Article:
Texas bluebonnet (Lupinus texensis) – the state flower of Texas

The second tree—the tree of state trees—is similarly rewarding. This tree is evenly divided between angiosperms (19 species) and gymnosperms (17 species).

Iowa’s state tree is simply the “oak”—no particular species was singled out. To indicate Iowa’s selection, I set “IA” next to the node representing the common ancestor of the three particular oak species: white oak, red oak, and live oak, which were selected as symbols by other states.

Arkansas’ and North Carolina’s state tree, similarly, is the “pine,”—no particular species specified. I’ve indicated their choice in just the same way, setting “AR” and “NC” next to the node representing the common ancestor of the eight particular pine species chosen to represent other states.

In this tree of trees, as with the tree of flowers, several clades link geographical regions that are not usually linked—at least not politically. Consider, for example, the pairing of New Hampshire’s white birch with Texas’ tree, the pecan.

Another phylogenetic pairing also intrigued me: Pennsylvania’s eastern hemlock and Washington’s western hemlock. It evokes, I think, a pleasing coast-to-coast symmetry: two states, linked via an east-west cross-country bridge, over a distance of 2,500 miles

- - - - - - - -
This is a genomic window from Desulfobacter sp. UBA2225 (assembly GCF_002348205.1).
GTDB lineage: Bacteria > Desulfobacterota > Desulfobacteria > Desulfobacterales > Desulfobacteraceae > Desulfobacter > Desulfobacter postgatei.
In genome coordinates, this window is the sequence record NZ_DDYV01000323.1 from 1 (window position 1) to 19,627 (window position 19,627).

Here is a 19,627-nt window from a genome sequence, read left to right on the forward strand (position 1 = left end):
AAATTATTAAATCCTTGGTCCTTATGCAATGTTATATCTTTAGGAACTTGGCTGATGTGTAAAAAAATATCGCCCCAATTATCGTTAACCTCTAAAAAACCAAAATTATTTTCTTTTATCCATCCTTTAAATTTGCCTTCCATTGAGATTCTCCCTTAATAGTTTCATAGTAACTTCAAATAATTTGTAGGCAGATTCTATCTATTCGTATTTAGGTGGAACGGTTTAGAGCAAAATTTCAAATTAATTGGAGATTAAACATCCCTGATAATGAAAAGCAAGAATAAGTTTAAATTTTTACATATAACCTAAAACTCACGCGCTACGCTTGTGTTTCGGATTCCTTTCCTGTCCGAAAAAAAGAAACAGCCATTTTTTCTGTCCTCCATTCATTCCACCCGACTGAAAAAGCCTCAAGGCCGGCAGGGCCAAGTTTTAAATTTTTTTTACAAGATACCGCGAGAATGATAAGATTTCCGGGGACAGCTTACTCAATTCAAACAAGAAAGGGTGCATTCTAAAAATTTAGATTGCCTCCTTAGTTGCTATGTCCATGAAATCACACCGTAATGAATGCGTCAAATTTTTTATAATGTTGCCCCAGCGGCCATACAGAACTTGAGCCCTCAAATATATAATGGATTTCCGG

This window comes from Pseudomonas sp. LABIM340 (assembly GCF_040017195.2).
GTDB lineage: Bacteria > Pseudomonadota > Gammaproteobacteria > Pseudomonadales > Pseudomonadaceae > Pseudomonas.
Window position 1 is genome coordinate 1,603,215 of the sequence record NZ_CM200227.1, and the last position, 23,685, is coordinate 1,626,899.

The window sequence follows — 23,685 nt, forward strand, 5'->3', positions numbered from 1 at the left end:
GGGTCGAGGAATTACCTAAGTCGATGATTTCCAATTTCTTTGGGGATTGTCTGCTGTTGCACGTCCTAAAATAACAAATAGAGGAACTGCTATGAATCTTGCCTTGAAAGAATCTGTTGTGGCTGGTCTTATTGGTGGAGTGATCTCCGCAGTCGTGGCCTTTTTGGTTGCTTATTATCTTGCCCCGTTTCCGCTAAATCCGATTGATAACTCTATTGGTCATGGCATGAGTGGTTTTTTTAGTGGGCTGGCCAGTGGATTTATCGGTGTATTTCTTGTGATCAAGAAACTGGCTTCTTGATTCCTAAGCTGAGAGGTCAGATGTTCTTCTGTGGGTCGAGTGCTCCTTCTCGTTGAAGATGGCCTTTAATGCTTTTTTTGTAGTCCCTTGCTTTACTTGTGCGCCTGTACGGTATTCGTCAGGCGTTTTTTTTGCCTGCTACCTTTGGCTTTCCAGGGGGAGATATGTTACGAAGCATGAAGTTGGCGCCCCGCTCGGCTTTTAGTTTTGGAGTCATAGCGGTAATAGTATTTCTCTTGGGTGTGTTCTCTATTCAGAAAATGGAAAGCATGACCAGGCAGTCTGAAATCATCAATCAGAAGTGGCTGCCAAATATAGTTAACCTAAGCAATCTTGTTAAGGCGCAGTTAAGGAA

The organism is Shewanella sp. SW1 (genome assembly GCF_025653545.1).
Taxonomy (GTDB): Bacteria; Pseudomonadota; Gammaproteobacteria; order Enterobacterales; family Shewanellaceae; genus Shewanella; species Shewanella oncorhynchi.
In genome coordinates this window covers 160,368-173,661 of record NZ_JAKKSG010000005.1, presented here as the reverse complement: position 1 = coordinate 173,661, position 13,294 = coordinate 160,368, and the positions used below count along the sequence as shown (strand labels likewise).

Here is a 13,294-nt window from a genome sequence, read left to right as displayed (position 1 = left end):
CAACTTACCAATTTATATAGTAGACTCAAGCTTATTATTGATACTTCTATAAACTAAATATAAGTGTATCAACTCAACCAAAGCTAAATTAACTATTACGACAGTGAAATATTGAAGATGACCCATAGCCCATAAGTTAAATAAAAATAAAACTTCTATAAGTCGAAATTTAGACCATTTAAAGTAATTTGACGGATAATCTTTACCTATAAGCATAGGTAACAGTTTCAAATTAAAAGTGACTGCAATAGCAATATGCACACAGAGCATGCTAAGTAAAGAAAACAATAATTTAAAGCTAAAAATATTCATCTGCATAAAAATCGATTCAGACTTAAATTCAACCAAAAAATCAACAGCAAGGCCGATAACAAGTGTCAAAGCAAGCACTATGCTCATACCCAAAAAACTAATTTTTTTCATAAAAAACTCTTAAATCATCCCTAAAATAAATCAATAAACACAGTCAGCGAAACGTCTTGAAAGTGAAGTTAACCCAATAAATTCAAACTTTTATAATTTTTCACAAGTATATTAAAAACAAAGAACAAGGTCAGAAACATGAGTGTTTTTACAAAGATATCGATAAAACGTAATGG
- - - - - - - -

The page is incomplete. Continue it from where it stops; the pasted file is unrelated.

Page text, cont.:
The corky bark of bur oak (Quercus macrocarpa). Oak is the state tree of Iowa.

In this post, I’ve presented the U.S. state flowers and U.S. state trees in evolutionary framework. The point in doing that was not to denigrate any of the small, human stories that lie behind these symbols—all of the various economic, historical, and legislative vagaries, which led each state to select these particular plants to represent them. (Even more importantly, I have no wish to downplay the interesting nature of any of the environmental factors that led particular plants to flourish and predominate in some states and not others.)

The point, instead, was to suggest that these stories can coexist and be simultaneously appreciated alongside a much larger one: the many million year story of plant evolution.

With Darwin’s big idea—descent with modification—the eclectic gains depth and meaning. And trivia become a story—a grand story, which can be traced back, divergence point by divergence point: rosids from asterids (~120 mya); eudicots from monocots (~160 mya); angiosperms from gymnosperms (~300 mya), and so on and so on.